force limiting coupling means for coupling said first member and said second member and for moving said first member with said second member until a predetermined force is applied by said connecting means to said first member resisting movement of said first member with said second member and for thereafter enabling said second member to move relative to said first member.
2. An apparatus as defined in claim 1 wherein said means for applying a force comprises a pyrotechnic device for generating gas to act on said second member to effect movement of said second member, said gas generated by said pyrotechnic device flowing around and through said first member to apply force on said second member.
3. The apparatus as defined in claim 1 further comprising a housing having a chamber, said first member comprising a first piston in said chamber.
4. The apparatus as defined in claim 3 wherein said second member comprises a second piston in said chamber.
5. An apparatus as defined in claim 4 wherein said means for applying a force comprises an actuatable pyrotechnic device for increasing pressure in said chamber acting on said second piston to initially effect movement of said first and second pistons in said chamber and to subsequently effect movement of said second piston in said chamber relative to said first piston.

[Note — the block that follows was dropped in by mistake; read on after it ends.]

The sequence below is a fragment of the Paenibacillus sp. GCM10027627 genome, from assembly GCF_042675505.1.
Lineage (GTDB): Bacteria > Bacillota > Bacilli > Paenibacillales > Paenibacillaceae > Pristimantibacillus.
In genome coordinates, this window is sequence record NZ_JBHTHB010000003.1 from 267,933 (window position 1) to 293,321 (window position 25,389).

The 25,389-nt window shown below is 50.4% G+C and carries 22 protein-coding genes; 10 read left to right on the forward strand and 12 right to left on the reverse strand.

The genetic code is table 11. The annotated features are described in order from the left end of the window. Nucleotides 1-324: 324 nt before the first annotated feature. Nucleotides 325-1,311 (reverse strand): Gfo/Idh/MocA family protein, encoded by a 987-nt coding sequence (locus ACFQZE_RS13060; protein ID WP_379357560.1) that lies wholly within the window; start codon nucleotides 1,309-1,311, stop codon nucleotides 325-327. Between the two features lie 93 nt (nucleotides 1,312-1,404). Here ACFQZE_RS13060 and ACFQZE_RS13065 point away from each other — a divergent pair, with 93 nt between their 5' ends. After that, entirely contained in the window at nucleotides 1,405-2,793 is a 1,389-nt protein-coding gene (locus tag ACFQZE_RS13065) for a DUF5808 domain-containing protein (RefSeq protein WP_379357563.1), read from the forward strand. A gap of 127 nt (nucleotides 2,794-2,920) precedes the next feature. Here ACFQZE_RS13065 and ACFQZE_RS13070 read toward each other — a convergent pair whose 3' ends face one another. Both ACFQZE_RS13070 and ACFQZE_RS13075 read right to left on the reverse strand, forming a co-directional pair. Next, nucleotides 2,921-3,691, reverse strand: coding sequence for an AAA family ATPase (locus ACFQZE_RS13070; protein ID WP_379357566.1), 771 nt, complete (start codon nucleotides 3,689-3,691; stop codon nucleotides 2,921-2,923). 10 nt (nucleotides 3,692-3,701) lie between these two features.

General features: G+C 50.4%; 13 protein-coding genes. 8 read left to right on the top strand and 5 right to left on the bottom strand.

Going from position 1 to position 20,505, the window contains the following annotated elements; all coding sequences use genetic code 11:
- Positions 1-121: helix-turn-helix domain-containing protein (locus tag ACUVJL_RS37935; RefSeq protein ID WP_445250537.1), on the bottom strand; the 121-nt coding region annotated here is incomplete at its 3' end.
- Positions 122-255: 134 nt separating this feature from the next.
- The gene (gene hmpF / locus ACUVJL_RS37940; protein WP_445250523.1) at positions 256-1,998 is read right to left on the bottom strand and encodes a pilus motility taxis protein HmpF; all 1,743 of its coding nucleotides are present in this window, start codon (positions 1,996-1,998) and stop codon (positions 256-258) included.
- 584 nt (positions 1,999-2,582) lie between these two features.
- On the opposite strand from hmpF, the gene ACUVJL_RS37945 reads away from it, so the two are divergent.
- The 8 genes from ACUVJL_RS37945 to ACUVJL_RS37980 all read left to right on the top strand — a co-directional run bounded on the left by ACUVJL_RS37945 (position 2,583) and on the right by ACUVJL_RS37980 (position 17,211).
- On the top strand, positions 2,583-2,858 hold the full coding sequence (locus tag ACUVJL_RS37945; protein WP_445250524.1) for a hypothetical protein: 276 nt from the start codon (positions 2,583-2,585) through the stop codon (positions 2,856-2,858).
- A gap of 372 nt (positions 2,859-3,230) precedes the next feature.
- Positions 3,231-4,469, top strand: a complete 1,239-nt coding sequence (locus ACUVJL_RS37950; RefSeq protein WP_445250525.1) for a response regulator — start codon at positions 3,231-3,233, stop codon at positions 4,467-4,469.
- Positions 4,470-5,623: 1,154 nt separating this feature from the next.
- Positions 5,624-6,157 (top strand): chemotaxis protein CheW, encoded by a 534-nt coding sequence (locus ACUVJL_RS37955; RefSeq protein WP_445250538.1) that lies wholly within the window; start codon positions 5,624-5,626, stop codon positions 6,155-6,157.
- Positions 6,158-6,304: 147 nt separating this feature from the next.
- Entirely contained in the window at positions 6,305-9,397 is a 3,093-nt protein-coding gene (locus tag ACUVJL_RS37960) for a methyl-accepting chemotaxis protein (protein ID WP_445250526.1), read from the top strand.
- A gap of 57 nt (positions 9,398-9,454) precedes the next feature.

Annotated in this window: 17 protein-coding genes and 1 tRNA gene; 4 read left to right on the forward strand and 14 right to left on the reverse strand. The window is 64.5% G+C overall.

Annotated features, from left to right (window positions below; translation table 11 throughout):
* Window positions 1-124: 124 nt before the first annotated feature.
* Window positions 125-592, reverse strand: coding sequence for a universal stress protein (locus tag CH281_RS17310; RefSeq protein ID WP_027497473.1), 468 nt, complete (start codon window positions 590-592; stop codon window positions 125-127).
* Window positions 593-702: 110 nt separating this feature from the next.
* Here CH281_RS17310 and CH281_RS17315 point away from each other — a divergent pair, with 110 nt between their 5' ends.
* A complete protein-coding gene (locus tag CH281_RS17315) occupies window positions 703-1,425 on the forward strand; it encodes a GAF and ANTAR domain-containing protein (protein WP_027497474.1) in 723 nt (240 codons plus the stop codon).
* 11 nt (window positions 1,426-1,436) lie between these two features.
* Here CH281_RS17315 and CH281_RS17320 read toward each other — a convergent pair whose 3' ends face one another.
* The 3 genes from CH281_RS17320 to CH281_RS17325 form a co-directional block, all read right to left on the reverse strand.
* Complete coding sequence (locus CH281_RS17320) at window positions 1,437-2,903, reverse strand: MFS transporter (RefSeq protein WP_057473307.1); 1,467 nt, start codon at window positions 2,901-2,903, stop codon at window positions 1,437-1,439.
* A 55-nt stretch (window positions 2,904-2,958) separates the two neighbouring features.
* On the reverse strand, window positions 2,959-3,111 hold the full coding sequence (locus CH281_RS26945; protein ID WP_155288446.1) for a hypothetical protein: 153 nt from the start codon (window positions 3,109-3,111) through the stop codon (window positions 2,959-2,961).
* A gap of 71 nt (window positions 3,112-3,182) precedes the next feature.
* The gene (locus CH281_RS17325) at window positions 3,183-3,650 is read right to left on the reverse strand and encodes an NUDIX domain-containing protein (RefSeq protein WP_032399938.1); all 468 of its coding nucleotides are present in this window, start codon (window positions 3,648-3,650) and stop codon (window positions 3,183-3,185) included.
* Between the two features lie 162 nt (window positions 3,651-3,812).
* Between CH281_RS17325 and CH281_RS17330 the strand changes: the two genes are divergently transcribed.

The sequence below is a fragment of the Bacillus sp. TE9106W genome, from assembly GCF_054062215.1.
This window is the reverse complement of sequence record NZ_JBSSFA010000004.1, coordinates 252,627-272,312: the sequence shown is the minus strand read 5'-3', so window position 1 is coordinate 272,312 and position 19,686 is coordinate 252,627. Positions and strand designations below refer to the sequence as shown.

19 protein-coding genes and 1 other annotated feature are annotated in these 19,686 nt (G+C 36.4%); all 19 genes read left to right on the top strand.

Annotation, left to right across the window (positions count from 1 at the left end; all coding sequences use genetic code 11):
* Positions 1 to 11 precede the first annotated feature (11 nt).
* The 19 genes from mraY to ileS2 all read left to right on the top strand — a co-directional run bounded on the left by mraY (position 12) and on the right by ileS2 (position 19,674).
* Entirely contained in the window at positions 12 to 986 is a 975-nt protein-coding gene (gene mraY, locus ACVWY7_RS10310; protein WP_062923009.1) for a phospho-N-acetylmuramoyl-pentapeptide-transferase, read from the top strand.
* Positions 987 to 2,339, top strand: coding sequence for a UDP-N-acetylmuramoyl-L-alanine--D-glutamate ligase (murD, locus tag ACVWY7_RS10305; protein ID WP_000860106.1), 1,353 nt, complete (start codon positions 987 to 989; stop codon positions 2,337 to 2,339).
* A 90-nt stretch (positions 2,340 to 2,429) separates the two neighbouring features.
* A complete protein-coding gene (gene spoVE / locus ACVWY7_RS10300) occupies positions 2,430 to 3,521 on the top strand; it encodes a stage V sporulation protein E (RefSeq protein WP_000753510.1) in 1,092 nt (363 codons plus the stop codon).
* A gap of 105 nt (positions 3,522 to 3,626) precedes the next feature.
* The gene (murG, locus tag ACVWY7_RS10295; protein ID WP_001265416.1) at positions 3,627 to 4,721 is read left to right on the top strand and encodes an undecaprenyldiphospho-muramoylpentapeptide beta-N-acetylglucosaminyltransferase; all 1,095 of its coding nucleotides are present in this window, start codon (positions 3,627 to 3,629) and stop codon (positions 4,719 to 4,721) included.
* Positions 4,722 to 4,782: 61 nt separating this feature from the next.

6. The apparatus as defined in claim 5 further comprising control means operatively connected to said pyrotechnic device for controlling the actuation of said pyrotechnic device.
7. The apparatus as defined in claim 1 wherein said force limiting coupling means comprises a device for deforming material.
8. An apparatus for pretensioning seat belt webbing which is extensible about an occupant of a vehicle seat, said apparatus comprising:
a housing having first and second ends and a chamber between said ends;
a movable first member in said chamber;
connecting means for connecting said first member with the seat belt webbing;
a movable second member in said chamber, said second member being movable from a first position near said first end of said housing to a second position intermediate said ends of said housing, said second member being further movable to a third position near said second end of said housing;